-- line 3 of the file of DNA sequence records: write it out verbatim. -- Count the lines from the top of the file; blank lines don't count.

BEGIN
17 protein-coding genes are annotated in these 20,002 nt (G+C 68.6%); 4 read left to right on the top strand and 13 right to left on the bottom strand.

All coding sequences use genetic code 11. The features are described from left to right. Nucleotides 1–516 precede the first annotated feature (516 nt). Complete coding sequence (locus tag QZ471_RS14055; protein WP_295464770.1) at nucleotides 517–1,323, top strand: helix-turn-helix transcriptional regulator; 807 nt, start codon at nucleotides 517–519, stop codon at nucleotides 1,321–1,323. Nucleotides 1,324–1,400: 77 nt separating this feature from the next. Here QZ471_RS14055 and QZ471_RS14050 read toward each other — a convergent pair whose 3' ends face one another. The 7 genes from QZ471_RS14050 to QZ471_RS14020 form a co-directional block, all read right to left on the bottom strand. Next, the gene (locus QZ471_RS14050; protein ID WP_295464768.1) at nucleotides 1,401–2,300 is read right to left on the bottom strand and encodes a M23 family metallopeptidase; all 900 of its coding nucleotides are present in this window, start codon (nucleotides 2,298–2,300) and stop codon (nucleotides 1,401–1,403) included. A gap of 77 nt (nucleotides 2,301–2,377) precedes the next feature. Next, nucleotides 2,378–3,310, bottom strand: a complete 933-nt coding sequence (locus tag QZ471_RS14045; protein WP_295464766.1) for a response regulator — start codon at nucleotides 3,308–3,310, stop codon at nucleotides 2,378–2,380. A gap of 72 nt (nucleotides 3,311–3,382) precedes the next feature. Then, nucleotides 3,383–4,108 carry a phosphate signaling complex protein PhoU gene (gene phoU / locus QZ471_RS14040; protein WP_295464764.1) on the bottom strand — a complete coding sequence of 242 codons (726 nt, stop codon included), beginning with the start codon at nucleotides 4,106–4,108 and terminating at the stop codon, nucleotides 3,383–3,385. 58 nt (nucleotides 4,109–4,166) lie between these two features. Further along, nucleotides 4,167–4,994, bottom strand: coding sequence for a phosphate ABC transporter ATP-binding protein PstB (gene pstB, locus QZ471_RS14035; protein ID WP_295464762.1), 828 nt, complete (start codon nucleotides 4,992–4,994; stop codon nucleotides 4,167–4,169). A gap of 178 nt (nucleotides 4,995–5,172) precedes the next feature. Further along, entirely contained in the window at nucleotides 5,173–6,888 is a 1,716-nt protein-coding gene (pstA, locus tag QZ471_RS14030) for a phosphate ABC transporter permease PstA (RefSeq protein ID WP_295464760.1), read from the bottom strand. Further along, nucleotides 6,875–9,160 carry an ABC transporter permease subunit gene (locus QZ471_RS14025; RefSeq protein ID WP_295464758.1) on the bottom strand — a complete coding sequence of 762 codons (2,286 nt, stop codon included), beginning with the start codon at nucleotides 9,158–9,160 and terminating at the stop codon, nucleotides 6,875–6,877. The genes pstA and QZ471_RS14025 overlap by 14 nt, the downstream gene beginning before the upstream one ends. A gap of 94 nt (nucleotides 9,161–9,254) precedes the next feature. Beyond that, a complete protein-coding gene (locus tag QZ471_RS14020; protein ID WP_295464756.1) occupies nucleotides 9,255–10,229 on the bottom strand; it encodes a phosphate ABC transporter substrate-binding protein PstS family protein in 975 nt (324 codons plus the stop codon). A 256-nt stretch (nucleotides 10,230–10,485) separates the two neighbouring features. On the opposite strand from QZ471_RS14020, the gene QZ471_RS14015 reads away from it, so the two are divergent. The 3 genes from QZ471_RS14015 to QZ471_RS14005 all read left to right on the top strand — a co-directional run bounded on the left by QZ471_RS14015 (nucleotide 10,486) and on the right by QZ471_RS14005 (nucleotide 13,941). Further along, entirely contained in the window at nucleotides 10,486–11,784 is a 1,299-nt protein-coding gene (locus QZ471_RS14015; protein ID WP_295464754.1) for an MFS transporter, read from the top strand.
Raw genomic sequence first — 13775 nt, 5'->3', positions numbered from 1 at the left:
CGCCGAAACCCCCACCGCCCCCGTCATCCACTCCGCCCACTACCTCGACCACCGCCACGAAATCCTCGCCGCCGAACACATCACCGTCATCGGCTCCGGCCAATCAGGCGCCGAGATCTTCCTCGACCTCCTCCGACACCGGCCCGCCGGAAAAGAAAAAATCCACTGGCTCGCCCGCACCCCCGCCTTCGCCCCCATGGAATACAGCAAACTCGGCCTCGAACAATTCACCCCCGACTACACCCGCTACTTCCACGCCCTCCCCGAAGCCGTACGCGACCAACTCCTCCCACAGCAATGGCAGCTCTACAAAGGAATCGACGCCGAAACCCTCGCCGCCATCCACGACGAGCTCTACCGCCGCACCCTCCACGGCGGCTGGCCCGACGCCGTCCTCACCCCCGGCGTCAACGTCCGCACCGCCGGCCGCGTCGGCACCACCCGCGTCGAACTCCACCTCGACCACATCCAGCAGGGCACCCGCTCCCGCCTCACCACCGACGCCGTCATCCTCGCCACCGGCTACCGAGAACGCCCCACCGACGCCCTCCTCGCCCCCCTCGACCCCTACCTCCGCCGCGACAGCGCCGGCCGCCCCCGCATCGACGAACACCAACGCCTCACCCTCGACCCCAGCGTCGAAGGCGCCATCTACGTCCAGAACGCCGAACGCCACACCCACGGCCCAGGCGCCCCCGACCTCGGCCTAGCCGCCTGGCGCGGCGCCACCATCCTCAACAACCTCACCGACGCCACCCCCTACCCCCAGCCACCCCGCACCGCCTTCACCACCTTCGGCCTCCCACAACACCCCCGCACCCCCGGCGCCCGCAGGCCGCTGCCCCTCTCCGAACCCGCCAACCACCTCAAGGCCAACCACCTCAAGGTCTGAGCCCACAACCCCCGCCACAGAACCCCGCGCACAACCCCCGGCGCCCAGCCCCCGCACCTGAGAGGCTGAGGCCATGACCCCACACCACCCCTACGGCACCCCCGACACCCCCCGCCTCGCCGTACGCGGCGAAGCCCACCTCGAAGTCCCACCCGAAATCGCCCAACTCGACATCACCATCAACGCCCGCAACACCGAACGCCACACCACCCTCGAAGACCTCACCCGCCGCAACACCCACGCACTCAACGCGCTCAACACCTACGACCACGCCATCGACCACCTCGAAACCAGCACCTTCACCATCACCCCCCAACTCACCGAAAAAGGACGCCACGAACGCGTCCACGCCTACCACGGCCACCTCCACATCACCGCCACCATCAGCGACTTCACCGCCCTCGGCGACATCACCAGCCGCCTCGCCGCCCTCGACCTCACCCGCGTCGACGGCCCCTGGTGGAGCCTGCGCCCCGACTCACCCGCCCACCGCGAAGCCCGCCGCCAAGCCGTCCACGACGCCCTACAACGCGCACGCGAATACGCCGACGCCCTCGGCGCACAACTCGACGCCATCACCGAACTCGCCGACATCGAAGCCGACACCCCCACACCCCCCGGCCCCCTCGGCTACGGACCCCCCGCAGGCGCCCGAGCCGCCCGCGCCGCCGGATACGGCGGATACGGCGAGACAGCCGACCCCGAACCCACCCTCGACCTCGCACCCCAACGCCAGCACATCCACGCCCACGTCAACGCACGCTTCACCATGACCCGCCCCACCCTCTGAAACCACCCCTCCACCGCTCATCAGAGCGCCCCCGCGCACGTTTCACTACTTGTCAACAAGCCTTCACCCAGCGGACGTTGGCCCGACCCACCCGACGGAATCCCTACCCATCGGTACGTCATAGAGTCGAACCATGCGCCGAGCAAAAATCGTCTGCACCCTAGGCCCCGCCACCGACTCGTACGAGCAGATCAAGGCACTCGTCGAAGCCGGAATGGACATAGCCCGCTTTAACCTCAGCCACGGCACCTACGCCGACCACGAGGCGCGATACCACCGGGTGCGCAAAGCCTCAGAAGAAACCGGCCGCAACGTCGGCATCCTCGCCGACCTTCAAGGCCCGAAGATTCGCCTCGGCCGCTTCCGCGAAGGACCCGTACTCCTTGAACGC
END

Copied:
Raw genomic sequence first — 13775 nt, 5'->3', positions numbered from 1 at the left: